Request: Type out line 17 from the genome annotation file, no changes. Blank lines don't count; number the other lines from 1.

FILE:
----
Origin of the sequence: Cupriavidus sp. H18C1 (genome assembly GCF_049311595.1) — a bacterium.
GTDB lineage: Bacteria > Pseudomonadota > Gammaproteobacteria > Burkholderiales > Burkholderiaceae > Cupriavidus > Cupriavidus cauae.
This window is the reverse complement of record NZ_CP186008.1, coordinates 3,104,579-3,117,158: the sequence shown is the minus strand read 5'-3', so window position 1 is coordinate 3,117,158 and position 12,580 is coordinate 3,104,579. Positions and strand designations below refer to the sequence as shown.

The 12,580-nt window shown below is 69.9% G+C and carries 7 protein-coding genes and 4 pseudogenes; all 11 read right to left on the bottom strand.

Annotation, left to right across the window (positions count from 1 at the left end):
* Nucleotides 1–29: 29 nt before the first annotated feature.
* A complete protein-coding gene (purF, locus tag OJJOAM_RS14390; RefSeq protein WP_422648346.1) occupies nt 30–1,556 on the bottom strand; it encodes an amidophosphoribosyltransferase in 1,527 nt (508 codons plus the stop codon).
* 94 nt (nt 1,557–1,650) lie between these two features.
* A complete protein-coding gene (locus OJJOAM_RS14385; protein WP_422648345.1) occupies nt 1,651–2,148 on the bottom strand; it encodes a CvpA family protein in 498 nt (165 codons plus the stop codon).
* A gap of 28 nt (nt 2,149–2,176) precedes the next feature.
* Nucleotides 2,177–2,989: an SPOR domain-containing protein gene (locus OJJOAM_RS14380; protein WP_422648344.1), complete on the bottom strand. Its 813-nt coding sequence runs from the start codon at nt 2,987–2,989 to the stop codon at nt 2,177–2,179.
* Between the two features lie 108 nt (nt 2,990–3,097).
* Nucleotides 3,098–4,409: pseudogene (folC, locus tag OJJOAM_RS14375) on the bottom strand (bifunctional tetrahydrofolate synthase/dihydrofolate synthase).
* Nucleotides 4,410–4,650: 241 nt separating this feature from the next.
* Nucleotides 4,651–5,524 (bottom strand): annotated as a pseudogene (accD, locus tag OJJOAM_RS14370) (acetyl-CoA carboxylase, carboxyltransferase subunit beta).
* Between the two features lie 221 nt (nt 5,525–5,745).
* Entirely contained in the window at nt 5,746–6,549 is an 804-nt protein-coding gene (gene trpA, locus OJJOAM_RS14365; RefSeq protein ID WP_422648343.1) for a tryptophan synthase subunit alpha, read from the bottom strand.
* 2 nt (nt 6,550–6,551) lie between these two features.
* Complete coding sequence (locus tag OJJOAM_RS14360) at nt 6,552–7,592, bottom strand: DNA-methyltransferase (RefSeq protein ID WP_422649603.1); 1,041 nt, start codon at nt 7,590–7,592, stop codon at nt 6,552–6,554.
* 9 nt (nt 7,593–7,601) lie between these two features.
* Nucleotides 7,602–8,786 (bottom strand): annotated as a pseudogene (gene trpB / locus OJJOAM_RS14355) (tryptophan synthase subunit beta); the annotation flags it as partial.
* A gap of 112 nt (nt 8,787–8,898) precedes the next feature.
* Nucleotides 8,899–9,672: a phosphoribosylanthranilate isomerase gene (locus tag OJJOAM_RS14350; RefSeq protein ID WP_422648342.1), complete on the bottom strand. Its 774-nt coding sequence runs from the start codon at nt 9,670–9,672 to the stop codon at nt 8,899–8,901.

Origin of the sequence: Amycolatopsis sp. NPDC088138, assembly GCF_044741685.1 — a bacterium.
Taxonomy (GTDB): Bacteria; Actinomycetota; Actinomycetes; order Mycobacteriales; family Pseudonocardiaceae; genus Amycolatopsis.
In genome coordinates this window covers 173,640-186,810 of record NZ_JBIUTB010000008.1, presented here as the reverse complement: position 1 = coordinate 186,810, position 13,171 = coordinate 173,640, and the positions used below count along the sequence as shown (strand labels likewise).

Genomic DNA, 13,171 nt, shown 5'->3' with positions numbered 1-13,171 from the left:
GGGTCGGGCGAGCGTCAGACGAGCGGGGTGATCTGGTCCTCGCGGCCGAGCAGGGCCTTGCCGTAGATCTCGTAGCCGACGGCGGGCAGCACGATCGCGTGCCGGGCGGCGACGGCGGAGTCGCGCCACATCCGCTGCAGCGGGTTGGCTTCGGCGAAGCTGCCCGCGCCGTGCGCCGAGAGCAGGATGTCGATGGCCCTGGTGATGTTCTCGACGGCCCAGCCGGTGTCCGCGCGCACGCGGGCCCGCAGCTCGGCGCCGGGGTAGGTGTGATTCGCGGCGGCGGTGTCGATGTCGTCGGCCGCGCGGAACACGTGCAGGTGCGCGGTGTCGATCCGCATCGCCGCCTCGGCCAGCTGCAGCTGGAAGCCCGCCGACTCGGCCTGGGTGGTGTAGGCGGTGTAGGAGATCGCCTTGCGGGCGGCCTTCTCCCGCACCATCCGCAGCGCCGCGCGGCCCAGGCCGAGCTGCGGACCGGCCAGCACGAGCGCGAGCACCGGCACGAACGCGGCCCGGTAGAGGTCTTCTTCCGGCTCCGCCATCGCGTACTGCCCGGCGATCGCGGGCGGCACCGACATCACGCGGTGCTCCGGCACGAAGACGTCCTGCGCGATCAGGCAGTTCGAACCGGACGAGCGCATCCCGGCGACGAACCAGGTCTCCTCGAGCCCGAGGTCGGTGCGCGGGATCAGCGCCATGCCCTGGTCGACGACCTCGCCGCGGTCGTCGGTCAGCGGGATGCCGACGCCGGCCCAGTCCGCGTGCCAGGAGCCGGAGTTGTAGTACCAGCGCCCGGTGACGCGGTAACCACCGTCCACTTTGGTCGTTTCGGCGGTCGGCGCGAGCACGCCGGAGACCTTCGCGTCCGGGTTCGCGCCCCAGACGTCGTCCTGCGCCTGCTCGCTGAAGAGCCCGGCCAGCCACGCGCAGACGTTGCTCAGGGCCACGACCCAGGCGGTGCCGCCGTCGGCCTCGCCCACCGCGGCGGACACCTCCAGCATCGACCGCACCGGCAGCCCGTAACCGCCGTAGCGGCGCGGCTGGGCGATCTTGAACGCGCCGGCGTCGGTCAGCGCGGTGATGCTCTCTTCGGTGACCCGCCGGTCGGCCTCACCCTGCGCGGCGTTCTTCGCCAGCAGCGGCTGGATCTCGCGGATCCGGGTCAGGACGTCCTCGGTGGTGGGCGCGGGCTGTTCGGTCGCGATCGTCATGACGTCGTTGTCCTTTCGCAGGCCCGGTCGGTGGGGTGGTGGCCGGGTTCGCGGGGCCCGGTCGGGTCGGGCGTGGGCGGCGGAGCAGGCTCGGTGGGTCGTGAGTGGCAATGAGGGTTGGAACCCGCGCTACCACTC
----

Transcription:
* Entirely contained in the window at nt 5,746–6,549 is an 804-nt protein-coding gene (gene trpA, locus OJJOAM_RS14365; RefSeq protein ID WP_422648343.1) for a tryptophan synthase subunit alpha, read from the bottom strand.